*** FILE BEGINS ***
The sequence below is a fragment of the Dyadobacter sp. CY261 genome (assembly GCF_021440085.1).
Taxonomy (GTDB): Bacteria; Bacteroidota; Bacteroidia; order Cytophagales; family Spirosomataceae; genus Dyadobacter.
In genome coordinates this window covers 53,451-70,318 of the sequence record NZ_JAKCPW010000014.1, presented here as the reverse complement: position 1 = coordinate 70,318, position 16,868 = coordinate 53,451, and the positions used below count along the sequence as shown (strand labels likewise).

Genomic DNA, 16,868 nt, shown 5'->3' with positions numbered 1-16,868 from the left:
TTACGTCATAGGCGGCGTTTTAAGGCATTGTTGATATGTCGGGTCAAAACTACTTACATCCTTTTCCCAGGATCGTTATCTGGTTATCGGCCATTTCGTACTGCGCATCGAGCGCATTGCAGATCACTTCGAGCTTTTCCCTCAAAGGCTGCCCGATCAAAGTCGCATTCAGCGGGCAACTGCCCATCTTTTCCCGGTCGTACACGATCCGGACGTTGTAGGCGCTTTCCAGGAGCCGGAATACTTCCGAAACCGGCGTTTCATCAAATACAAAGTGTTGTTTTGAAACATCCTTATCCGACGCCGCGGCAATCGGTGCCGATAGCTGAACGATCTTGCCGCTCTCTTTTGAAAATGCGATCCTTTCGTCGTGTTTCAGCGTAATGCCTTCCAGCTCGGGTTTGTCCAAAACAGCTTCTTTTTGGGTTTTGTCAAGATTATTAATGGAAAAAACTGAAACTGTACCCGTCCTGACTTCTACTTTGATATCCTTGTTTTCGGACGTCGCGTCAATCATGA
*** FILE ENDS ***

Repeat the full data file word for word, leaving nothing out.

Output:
The sequence below is a fragment of the Dyadobacter sp. CY261 genome (assembly GCF_021440085.1).
Taxonomy (GTDB): Bacteria; Bacteroidota; Bacteroidia; order Cytophagales; family Spirosomataceae; genus Dyadobacter.
In genome coordinates this window covers 53,451-70,318 of the sequence record NZ_JAKCPW010000014.1, presented here as the reverse complement: position 1 = coordinate 70,318, position 16,868 = coordinate 53,451, and the positions used below count along the sequence as shown (strand labels likewise).

Genomic DNA, 16,868 nt, shown 5'->3' with positions numbered 1-16,868 from the left:
TTACGTCATAGGCGGCGTTTTAAGGCATTGTTGATATGTCGGGTCAAAACTACTTACATCCTTTTCCCAGGATCGTTATCTGGTTATCGGCCATTTCGTACTGCGCATCGAGCGCATTGCAGATCACTTCGAGCTTTTCCCTCAAAGGCTGCCCGATCAAAGTCGCATTCAGCGGGCAACTGCCCATCTTTTCCCGGTCGTACACGATCCGGACGTTGTAGGCGCTTTCCAGGAGCCGGAATACTTCCGAAACCGGCGTTTCATCAAATACAAAGTGTTGTTTTGAAACATCCTTATCCGACGCCGCGGCAATCGGTGCCGATAGCTGAACGATCTTGCCGCTCTCTTTTGAAAATGCGATCCTTTCGTCGTGTTTCAGCGTAATGCCTTCCAGCTCGGGTTTGTCCAAAACAGCTTCTTTTTGGGTTTTGTCAAGATTATTAATGGAAAAAACTGAAACTGTACCCGTCCTGACTTCTACTTTGATATCCTTGTTTTCGGACGTCGCGTCAATCATGA